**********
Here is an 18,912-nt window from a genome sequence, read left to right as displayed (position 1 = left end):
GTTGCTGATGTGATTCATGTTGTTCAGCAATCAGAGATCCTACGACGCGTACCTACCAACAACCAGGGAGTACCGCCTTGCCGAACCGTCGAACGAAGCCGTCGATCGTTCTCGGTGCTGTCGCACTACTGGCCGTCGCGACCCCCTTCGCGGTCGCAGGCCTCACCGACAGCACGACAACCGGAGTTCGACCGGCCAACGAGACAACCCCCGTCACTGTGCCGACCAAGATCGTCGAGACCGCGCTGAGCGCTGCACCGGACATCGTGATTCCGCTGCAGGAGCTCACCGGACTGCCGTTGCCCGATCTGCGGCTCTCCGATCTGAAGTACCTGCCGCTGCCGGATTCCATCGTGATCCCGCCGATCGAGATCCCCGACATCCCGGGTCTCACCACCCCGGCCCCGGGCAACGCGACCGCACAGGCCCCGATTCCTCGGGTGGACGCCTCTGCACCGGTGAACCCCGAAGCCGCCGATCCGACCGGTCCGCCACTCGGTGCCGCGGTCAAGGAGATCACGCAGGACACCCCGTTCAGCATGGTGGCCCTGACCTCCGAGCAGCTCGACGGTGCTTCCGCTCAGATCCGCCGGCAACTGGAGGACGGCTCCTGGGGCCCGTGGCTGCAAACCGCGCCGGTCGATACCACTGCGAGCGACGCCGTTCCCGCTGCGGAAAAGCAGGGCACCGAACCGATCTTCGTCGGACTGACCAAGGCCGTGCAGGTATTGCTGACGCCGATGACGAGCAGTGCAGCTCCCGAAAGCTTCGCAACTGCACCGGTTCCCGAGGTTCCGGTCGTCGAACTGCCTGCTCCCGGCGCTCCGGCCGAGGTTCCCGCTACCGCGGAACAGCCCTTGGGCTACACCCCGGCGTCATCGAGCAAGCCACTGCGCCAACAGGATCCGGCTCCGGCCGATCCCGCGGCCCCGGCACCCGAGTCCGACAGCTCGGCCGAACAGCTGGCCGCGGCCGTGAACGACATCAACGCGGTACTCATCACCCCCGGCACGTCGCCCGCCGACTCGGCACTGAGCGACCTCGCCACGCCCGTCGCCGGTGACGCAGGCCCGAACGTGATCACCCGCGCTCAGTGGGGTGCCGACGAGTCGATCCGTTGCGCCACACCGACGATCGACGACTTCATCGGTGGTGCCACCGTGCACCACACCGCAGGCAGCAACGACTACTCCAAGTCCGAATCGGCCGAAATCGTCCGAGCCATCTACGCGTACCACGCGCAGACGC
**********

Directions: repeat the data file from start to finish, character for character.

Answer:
Here is an 18,912-nt window from a genome sequence, read left to right as displayed (position 1 = left end):
GTTGCTGATGTGATTCATGTTGTTCAGCAATCAGAGATCCTACGACGCGTACCTACCAACAACCAGGGAGTACCGCCTTGCCGAACCGTCGAACGAAGCCGTCGATCGTTCTCGGTGCTGTCGCACTACTGGCCGTCGCGACCCCCTTCGCGGTCGCAGGCCTCACCGACAGCACGACAACCGGAGTTCGACCGGCCAACGAGACAACCCCCGTCACTGTGCCGACCAAGATCGTCGAGACCGCGCTGAGCGCTGCACCGGACATCGTGATTCCGCTGCAGGAGCTCACCGGACTGCCGTTGCCCGATCTGCGGCTCTCCGATCTGAAGTACCTGCCGCTGCCGGATTCCATCGTGATCCCGCCGATCGAGATCCCCGACATCCCGGGTCTCACCACCCCGGCCCCGGGCAACGCGACCGCACAGGCCCCGATTCCTCGGGTGGACGCCTCTGCACCGGTGAACCCCGAAGCCGCCGATCCGACCGGTCCGCCACTCGGTGCCGCGGTCAAGGAGATCACGCAGGACACCCCGTTCAGCATGGTGGCCCTGACCTCCGAGCAGCTCGACGGTGCTTCCGCTCAGATCCGCCGGCAACTGGAGGACGGCTCCTGGGGCCCGTGGCTGCAAACCGCGCCGGTCGATACCACTGCGAGCGACGCCGTTCCCGCTGCGGAAAAGCAGGGCACCGAACCGATCTTCGTCGGACTGACCAAGGCCGTGCAGGTATTGCTGACGCCGATGACGAGCAGTGCAGCTCCCGAAAGCTTCGCAACTGCACCGGTTCCCGAGGTTCCGGTCGTCGAACTGCCTGCTCCCGGCGCTCCGGCCGAGGTTCCCGCTACCGCGGAACAGCCCTTGGGCTACACCCCGGCGTCATCGAGCAAGCCACTGCGCCAACAGGATCCGGCTCCGGCCGATCCCGCGGCCCCGGCACCCGAGTCCGACAGCTCGGCCGAACAGCTGGCCGCGGCCGTGAACGACATCAACGCGGTACTCATCACCCCCGGCACGTCGCCCGCCGACTCGGCACTGAGCGACCTCGCCACGCCCGTCGCCGGTGACGCAGGCCCGAACGTGATCACCCGCGCTCAGTGGGGTGCCGACGAGTCGATCCGTTGCGCCACACCGACGATCGACGACTTCATCGGTGGTGCCACCGTGCACCACACCGCAGGCAGCAACGACTACTCCAAGTCCGAATCGGCCGAAATCGTCCGAGCCATCTACGCGTACCACGCGCAGACGC